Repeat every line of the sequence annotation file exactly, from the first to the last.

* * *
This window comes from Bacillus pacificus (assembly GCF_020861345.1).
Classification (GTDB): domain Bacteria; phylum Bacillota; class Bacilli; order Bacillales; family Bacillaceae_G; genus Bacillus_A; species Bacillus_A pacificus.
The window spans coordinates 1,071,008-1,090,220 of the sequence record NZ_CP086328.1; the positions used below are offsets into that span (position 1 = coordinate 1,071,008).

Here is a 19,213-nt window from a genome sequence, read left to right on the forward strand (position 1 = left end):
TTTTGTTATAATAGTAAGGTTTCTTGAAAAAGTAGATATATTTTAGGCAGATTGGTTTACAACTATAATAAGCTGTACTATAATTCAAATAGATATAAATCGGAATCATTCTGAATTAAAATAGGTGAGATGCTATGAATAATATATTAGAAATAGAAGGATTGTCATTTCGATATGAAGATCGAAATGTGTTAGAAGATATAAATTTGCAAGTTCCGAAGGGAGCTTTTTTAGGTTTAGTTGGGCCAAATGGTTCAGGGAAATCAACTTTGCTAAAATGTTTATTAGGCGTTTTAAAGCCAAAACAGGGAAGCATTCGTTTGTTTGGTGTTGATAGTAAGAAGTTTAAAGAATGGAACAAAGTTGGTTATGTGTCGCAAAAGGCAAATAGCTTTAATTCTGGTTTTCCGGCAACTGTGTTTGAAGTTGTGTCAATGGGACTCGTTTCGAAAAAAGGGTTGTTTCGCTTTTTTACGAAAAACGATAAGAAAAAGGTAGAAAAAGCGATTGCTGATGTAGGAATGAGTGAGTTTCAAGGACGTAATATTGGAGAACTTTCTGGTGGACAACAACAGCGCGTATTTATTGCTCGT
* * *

This window comes from Bacillus pacificus (assembly GCF_020861345.1).
Classification (GTDB): domain Bacteria; phylum Bacillota; class Bacilli; order Bacillales; family Bacillaceae_G; genus Bacillus_A; species Bacillus_A pacificus.
The window spans coordinates 1,071,008-1,090,220 of the sequence record NZ_CP086328.1; the positions used below are offsets into that span (position 1 = coordinate 1,071,008).

Here is a 19,213-nt window from a genome sequence, read left to right on the forward strand (position 1 = left end):
TTTTGTTATAATAGTAAGGTTTCTTGAAAAAGTAGATATATTTTAGGCAGATTGGTTTACAACTATAATAAGCTGTACTATAATTCAAATAGATATAAATCGGAATCATTCTGAATTAAAATAGGTGAGATGCTATGAATAATATATTAGAAATAGAAGGATTGTCATTTCGATATGAAGATCGAAATGTGTTAGAAGATATAAATTTGCAAGTTCCGAAGGGAGCTTTTTTAGGTTTAGTTGGGCCAAATGGTTCAGGGAAATCAACTTTGCTAAAATGTTTATTAGGCGTTTTAAAGCCAAAACAGGGAAGCATTCGTTTGTTTGGTGTTGATAGTAAGAAGTTTAAAGAATGGAACAAAGTTGGTTATGTGTCGCAAAAGGCAAATAGCTTTAATTCTGGTTTTCCGGCAACTGTGTTTGAAGTTGTGTCAATGGGACTCGTTTCGAAAAAAGGGTTGTTTCGCTTTTTTACGAAAAACGATAAGAAAAAGGTAGAAAAAGCGATTGCTGATGTAGGAATGAGTGAGTTTCAAGGACGTAATATTGGAGAACTTTCTGGTGGACAACAACAGCGCGTATTTATTGCTCGT